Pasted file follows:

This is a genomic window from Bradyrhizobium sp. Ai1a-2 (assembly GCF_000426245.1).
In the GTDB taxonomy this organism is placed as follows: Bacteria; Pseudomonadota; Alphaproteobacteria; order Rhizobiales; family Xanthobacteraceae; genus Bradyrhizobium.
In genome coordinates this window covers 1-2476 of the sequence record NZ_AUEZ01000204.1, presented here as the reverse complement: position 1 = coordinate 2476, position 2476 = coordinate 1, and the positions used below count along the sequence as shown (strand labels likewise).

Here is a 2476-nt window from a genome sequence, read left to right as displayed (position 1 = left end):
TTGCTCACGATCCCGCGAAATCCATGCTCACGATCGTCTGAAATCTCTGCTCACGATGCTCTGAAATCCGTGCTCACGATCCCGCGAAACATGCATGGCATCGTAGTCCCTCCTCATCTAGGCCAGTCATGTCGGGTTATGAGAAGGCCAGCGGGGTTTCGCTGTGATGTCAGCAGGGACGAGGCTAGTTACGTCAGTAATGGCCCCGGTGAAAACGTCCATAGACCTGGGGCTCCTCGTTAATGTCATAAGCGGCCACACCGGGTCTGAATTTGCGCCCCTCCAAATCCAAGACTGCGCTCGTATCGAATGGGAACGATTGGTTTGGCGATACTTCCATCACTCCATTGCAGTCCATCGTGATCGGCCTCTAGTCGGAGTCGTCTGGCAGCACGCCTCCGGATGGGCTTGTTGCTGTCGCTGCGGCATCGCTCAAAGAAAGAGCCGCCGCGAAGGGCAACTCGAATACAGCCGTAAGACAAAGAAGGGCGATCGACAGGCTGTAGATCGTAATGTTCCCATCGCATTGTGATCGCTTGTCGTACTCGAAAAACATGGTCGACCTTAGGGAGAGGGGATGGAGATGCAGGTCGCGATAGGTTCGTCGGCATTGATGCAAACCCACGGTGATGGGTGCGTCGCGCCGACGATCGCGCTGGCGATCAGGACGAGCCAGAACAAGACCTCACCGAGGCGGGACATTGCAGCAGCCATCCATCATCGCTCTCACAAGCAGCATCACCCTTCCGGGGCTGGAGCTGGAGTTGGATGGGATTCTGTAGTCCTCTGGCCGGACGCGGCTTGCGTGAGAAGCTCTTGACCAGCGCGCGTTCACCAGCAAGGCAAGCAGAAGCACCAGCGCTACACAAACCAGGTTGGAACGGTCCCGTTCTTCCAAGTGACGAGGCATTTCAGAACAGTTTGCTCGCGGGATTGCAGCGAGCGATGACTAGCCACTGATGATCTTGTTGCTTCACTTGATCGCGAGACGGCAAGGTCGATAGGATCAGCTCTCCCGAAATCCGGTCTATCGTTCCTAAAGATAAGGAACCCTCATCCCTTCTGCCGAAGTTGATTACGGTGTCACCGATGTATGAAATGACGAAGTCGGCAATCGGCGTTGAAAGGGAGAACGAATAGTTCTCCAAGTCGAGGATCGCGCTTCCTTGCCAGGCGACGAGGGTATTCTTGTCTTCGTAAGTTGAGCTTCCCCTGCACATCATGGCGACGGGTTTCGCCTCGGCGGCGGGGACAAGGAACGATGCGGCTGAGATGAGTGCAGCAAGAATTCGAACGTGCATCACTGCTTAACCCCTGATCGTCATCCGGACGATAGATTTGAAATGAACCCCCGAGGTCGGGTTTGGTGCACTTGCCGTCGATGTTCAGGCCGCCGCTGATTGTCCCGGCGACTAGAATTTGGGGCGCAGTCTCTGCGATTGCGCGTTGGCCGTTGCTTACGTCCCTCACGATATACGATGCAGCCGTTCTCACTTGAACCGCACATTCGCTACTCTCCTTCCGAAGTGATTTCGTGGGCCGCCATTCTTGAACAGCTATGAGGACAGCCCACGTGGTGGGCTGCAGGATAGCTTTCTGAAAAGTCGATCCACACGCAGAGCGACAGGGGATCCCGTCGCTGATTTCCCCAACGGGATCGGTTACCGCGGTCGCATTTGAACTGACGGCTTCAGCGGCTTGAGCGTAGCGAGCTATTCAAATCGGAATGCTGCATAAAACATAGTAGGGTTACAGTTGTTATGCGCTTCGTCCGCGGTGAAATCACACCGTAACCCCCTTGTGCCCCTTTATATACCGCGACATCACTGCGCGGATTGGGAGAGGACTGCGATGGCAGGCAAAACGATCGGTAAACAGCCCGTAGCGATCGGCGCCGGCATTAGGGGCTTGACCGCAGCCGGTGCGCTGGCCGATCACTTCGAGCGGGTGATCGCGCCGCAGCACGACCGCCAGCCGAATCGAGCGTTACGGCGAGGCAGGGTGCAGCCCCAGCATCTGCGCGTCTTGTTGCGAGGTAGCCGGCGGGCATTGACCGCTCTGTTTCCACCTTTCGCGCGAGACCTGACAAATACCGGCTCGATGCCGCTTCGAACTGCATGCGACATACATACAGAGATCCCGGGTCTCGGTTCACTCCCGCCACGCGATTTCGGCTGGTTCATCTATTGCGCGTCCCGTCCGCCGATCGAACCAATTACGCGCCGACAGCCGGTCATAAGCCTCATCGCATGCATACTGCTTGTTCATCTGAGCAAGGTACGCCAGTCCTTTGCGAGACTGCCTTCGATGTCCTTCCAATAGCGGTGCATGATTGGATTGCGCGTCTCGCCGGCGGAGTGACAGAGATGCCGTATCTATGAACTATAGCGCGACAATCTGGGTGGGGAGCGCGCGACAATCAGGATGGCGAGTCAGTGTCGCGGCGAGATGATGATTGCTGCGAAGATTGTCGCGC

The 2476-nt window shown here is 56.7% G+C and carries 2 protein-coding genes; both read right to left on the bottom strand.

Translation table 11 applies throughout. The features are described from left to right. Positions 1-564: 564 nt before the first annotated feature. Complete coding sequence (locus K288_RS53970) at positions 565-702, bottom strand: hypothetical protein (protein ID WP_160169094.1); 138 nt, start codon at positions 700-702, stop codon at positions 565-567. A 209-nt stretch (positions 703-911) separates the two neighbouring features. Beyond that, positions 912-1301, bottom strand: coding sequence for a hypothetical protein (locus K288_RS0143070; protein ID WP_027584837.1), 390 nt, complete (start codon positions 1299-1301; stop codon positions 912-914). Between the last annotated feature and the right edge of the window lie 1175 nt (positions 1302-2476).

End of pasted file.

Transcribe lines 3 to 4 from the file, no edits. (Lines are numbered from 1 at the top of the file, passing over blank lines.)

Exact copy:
In genome coordinates this window covers 1-2476 of the sequence record NZ_AUEZ01000204.1, presented here as the reverse complement: position 1 = coordinate 2476, position 2476 = coordinate 1, and the positions used below count along the sequence as shown (strand labels likewise).

Here is a 2476-nt window from a genome sequence, read left to right as displayed (position 1 = left end):